Last month, US tech giant Apple announced a net profit of $18b for the first quarter, the most ever made by a public company over that period of time. The iPhone, Apple’s flagship product, has been a driving factor in generating sales, with a staggering 74.5m devices shifted (despite being a pretty pricey device!). So I ask: is Apple the most successful company ever?
Most valuable ever
The most obvious way to measure Apple’s success is to look at numbers. According to Forbes, Apple is by far the world’s most valuable company, at an estimated $124 billion. That’s far ahead of other tech giants Microsoft ($63 bn) and Google ($56 bn), as well as other household names like Coke and McDonalds.
In that sense, there’s no doubt Apple is the most valuable company in the world today, and due to inflation the most highly valued of all time too. But does this really answer the question, and is it sufficient to crown Apple the most successful company of all time?
Another way of assessing Apple’s success is the perhaps unequaled brand love and aura its products enjoy. Of course, that’s not exactly measurable: not only is love tricky to compare with other brands today, it’s literally impossible to scrutinize against other companies of past eras.
Having said that, the crazy ritual scenes of new iPhone releases at famous Apple stores around the world serve as a reminder that at times, Apple is more like a religion than a tech manufacturer. Likewise, the terminology Apple fans often use to discuss their products is closer to that describing works of art than platforms on which to play Angry Birds (whoever called their Gameboy ‘beautiful’?).
Of course, that’s all very much dependent on how you define brand love. In terms of longevity, Apple still falls far behind other well known names. Founded in 1976, Apple is yet to celebrate its 40th birthday.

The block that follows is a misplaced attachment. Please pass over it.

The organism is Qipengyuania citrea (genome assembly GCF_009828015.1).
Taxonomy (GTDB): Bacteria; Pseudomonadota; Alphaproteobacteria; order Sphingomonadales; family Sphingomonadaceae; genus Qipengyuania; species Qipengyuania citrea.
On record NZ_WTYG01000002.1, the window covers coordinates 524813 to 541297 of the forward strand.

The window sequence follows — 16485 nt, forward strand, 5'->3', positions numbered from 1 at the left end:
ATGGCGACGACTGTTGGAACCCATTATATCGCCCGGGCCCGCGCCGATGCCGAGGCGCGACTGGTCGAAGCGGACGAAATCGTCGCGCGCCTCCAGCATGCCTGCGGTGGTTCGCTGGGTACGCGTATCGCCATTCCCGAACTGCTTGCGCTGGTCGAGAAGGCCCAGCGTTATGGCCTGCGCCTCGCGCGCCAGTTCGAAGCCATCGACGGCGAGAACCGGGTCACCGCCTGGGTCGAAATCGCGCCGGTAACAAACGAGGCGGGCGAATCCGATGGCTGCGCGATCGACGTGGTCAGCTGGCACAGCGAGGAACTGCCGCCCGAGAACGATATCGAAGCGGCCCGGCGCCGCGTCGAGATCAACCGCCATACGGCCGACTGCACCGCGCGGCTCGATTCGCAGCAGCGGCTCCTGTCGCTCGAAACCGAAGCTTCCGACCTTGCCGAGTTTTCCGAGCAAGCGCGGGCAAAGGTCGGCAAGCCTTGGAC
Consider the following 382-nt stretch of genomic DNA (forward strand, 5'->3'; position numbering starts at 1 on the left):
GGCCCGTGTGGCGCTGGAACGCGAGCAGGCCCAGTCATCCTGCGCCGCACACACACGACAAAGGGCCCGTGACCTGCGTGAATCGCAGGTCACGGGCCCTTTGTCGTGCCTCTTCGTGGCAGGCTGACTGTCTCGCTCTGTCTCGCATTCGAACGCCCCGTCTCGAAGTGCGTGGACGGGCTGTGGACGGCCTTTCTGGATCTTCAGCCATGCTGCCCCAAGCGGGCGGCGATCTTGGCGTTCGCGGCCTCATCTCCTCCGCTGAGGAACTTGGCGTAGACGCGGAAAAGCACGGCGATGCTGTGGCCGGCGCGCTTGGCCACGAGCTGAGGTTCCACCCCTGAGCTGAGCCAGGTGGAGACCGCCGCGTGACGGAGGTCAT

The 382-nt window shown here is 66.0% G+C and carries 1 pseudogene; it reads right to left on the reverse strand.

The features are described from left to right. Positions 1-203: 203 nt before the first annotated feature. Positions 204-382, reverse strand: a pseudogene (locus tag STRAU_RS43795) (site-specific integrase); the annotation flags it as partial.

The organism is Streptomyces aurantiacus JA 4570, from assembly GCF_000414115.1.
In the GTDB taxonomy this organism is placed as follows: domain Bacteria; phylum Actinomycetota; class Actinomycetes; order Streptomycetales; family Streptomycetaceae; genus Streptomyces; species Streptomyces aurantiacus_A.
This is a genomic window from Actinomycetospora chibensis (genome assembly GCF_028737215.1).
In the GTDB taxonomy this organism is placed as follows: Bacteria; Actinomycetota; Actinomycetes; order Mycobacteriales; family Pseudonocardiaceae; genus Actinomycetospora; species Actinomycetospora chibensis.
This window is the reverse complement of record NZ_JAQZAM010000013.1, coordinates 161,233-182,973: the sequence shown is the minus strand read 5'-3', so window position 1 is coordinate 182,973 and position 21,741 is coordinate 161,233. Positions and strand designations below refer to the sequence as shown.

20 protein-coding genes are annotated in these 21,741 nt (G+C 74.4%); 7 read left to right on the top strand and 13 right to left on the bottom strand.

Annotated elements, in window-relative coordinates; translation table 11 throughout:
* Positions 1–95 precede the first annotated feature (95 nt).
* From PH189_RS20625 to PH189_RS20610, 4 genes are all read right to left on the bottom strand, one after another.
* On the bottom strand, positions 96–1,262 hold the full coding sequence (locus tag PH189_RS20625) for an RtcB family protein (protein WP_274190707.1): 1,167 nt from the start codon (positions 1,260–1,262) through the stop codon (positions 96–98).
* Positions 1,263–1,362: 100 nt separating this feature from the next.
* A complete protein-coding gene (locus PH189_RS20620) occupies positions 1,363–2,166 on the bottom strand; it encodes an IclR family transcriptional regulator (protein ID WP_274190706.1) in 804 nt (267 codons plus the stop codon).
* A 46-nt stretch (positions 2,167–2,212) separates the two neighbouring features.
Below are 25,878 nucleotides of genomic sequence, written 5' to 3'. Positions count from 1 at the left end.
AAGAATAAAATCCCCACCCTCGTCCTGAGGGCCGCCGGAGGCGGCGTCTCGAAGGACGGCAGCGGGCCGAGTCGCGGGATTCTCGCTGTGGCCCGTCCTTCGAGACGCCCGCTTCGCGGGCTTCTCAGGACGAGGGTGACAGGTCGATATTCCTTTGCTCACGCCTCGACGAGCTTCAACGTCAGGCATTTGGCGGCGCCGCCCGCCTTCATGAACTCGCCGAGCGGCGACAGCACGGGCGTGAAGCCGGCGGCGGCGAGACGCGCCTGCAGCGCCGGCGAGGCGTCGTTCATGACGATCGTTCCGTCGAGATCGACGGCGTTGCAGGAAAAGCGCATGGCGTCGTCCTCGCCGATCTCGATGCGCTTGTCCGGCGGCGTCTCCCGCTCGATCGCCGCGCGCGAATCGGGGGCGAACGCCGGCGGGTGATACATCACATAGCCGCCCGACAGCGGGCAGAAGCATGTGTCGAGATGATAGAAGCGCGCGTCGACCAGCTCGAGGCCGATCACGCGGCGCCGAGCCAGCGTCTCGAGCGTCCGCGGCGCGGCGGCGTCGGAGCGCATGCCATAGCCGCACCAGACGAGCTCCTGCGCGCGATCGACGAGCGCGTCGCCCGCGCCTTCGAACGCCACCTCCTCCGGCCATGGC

By contrast, a brand like Grolsch (the Netherlands’ second largest beer brewer) has been around since 1615, and there are plenty of Japanese companies whose origins can be traced over a thousand years ago too (I can’t be arsed to list them, but do look them up, there really are lots!)
Even in the UK, brands like Lloyd’s have been operating since 1688. While it might not be your cup of tea, Twinings tea has also been operating since 1706 (sorry, had to).
Although numbers might seem an objective, measurable way of scaling success, claims about Apple’s record breaking just-about-anything fail to take into account inflation. Hence, there’s an argument that in today’s money, IBM was actually worth almost twice as much in 1967.
78 million Dutch Guilders
Going back much further, it’s tricky to assess how much the Dutch East India Company would be worth today. Less famous in popular culture than its British counterpart,the Dutch EIC was worth an estimated 78 million Dutch Guilders. Not helpful, I know. In today’s language though, this would be about $7.4 trillion (!). In fact, the company was so successful it paid shareholders an incredible 18% annual dividend for over 200 years! Crazy.
Looking at the British EIC company now, one might also argue that Apple will certainly never reach the level of global influence a company like the EIC enjoyed at its peak. Whilst Steve Job’s baby is admittedly a (very very) successful manufacturer, for over 100 years the EIC held very real political power, bossing around princes and maharajahs across the whole of India while ruling over millions.
It run national administration and, using its own private army, was able to wage war to protect its interests. In that sense, the EIC is a unique entity in socioeconomic history- and that’s probably for the best.
Apple is the biggest company in the world today. But it’s also a young company, yet to demonstrate its ability to remain a big player in the long run. Most importantly, I don’t think it’s comparable to the two giants which were the Dutch and English EICs.
But hey, that’s just my opinion. What do you think makes a great company? And do you think Apple is the most successful company ever?